Thursday, August 30, 2007

Too Many Zucchini or Polite Vegetable Giving

This is the first year that I am starting to get upset about some of the vegetables that I have received. If they aren't exactly what you would eat, please don't give them to other people. I don't enjoy getting zucchini the size of baseball bats. Picking them at the right time, when they are youngish and tender, is good for both of us.

Please be polite when sharing your fruit and veggie bounty. If you have too many zucchini, be nice to your plants and get them off the plant when they are still small and put them in the frig. Or grate them, squeeze out the liquid and freeze them in zippered bags for use later. Make them into "pancakes", mixed with herbs, and freeze them. Quickly saute them with onions and garlic and herbs and freeze that, make soup, and when you've exhausted your energy, give away your beautiful babies.

But please, don't donate your teenagers -- I've already got one of my own -- situated between my countertop and the compost pile (or in reality, my own son, sitting at the computer right now).

Wednesday, August 29, 2007

Pressure Cooking in the Heat

It's been hot here for most of the past week. Last week I had the opportunity to pick fruit at my friend Barbara's organic orchard with my assistant Ellen. It was hot and we picked a lot. I do enjoy the picking but when you're done, you've got to do something with the fruit.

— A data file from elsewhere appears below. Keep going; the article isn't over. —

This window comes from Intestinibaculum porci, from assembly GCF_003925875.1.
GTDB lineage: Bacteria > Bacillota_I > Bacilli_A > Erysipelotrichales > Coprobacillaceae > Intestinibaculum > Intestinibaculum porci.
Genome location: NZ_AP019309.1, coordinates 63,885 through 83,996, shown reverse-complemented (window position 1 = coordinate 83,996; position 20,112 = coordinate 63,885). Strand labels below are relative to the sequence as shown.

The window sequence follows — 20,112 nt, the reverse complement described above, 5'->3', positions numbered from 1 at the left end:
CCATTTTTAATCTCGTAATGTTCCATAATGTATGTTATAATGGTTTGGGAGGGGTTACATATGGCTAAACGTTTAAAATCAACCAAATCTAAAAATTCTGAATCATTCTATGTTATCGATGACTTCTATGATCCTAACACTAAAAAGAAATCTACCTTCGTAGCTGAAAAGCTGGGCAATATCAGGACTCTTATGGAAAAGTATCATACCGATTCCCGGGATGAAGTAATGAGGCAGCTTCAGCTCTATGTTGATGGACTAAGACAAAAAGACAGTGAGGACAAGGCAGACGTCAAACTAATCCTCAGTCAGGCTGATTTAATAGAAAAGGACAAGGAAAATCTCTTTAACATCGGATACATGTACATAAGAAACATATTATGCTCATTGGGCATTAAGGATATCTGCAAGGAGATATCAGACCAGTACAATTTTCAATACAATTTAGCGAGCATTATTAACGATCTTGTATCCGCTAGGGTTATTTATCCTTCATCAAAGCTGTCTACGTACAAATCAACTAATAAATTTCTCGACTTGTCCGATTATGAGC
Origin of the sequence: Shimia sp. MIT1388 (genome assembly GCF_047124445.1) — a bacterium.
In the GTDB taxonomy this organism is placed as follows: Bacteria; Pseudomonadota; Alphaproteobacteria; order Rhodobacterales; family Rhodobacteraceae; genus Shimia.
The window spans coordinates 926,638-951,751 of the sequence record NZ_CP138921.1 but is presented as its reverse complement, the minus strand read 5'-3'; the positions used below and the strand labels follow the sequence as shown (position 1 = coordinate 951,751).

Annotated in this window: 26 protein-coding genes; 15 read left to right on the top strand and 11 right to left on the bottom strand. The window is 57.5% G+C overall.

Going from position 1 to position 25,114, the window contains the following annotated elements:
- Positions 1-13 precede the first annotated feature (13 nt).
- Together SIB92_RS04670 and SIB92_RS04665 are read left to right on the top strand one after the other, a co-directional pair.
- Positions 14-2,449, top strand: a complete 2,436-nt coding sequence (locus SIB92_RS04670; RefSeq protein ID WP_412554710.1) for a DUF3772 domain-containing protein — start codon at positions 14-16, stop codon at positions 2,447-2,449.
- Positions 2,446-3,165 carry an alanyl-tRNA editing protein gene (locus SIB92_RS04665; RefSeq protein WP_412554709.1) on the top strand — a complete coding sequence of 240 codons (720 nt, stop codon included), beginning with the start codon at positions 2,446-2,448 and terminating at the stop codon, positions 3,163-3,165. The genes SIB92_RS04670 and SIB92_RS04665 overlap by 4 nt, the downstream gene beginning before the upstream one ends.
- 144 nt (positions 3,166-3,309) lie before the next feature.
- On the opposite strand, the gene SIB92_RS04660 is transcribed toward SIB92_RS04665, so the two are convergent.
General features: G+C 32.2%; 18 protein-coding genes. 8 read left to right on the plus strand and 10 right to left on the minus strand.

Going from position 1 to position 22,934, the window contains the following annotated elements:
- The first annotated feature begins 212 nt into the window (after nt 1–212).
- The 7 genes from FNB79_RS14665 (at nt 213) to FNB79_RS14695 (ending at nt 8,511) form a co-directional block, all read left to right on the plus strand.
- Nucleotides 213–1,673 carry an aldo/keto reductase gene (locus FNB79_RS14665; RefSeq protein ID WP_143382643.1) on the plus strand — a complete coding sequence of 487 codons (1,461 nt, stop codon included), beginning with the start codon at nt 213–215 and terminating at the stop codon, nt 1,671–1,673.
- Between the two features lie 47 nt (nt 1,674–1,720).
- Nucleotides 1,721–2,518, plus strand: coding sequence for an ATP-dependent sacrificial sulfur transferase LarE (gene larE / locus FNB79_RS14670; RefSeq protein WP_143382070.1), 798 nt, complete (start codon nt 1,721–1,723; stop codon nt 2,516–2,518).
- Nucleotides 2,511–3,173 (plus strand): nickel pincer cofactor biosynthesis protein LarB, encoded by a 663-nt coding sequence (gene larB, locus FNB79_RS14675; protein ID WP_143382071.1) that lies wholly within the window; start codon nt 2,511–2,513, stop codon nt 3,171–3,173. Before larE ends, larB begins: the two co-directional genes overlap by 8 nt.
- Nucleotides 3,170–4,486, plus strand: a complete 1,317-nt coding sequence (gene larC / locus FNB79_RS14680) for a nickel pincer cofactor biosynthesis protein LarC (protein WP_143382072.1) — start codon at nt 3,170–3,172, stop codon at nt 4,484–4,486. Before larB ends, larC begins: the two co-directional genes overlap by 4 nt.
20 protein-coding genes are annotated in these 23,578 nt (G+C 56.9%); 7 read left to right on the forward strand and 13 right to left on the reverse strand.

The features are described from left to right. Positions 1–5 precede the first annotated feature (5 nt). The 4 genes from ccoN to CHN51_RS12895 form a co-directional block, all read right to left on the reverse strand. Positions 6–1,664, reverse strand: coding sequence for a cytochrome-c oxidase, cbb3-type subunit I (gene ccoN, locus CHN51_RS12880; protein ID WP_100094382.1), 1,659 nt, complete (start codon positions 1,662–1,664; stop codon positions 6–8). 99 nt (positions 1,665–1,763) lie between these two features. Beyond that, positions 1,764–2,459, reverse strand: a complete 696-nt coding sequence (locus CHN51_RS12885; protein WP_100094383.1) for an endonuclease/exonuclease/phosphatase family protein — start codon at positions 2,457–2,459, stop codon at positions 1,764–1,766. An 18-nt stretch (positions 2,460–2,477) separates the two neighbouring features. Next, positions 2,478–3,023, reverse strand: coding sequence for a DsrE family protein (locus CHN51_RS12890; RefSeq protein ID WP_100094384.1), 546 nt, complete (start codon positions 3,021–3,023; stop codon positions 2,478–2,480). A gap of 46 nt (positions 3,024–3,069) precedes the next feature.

Here's where my pressure cooker comes to the rescue again. I made applesauce in just 5 minutes on the heat. I then put it through the food mill and get the seeds, core and skin out. The wonderful flavor from the skin gets infused into the applesauce. Doing it that way keeps the kitchen fairly cool.

When I mention the pressure cooker, people usually think winter. But I think summer since this is when using the pressure cooker can help keep you cool.

My new DVD Pressure Cooking: A Fresh Look, Delicious Dishes in Minutes uses early summer produce because that's when I filmed it. I keep the cooker on the stove and use it almost daily.

Today I made a vegetable dish with onions, garlic, potatoes, corn, red peppers, carrots, summer squash and curry powder. It took 3 minutes at pressure. I ate it on top of quinoa which I made a couple of days ago in the cooker for 5 minutes on the heat.

Healthy and delicious eating can be easy and cool in the summer if you use a pressure cooker.

Sunday, August 19, 2007

Beans and Mushrooms and More

There's something wonderful about every tine of year when it comes to vegetables and other plant foods. But right now, I am rejoicing about mushrooms, a fluke find, and the first shelling beans, chiles, and more.

I just got to go to Mendocino for a much-needed break with my Biz Divas group. We had a wonderful time at Crane Dance, a wonderful house by the ocean. We ate at The Ravens at The Stanford Inn by the Sea (go there if you can), an upscale vegetarian restaurant with spectacular view of the ocean and gardens below. The food was varied but fresh. We all loved our salads and found other items varied greatly. We didn't have dessert which I took to mean that we were satisfied with how much we ate.

On the way home we had to stop on Highway 128 to check out a brake light that came in on the car in which I was a passenger. That meant that the car following us stopped, too. Two of the divas took a walk. They came back to the road and told me that there were mushrooms on a log down the path. I didn't get too excited as these words usually turn out to be false alarms. But not this time.